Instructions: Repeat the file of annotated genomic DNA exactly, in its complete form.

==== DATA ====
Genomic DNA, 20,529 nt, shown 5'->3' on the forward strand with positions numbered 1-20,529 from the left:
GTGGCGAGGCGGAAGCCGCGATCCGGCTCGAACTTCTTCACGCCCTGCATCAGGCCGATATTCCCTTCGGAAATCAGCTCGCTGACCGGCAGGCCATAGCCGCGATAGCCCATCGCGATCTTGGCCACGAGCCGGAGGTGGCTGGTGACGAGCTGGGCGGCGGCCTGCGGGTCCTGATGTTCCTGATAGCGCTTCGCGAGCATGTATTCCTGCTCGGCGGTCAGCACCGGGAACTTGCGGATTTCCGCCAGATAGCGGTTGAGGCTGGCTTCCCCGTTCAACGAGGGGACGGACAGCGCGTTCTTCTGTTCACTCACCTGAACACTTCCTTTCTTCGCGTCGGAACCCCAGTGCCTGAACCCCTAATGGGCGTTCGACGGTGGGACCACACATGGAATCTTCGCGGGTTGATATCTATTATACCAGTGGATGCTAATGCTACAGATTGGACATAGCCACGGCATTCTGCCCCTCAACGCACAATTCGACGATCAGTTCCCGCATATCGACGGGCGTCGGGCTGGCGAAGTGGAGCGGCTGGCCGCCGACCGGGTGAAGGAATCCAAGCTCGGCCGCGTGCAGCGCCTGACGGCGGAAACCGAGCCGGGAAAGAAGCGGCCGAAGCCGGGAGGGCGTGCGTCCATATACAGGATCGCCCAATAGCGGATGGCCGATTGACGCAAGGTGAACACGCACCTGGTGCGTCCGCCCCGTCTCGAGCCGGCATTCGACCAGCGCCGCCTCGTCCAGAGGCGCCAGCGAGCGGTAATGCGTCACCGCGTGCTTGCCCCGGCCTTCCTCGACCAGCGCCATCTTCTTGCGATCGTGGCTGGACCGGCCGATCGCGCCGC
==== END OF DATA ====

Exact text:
Genomic DNA, 20,529 nt, shown 5'->3' on the forward strand with positions numbered 1-20,529 from the left:
GTGGCGAGGCGGAAGCCGCGATCCGGCTCGAACTTCTTCACGCCCTGCATCAGGCCGATATTCCCTTCGGAAATCAGCTCGCTGACCGGCAGGCCATAGCCGCGATAGCCCATCGCGATCTTGGCCACGAGCCGGAGGTGGCTGGTGACGAGCTGGGCGGCGGCCTGCGGGTCCTGATGTTCCTGATAGCGCTTCGCGAGCATGTATTCCTGCTCGGCGGTCAGCACCGGGAACTTGCGGATTTCCGCCAGATAGCGGTTGAGGCTGGCTTCCCCGTTCAACGAGGGGACGGACAGCGCGTTCTTCTGTTCACTCACCTGAACACTTCCTTTCTTCGCGTCGGAACCCCAGTGCCTGAACCCCTAATGGGCGTTCGACGGTGGGACCACACATGGAATCTTCGCGGGTTGATATCTATTATACCAGTGGATGCTAATGCTACAGATTGGACATAGCCACGGCATTCTGCCCCTCAACGCACAATTCGACGATCAGTTCCCGCATATCGACGGGCGTCGGGCTGGCGAAGTGGAGCGGCTGGCCGCCGACCGGGTGAAGGAATCCAAGCTCGGCCGCGTGCAGCGCCTGACGGCGGAAACCGAGCCGGGAAAGAAGCGGCCGAAGCCGGGAGGGCGTGCGTCCATATACAGGATCGCCCAATAGCGGATGGCCGATTGACGCAAGGTGAACACGCACCTGGTGCGTCCGCCCCGTCTCGAGCCGGCATTCGACCAGCGCCGCCTCGTCCAGAGGCGCCAGCGAGCGGTAATGCGTCACCGCGTGCTTGCCCCGGCCTTCCTCGACCAGCGCCATCTTCTTGCGATCGTGGCTGGACCGGCCGATCGCGCCGC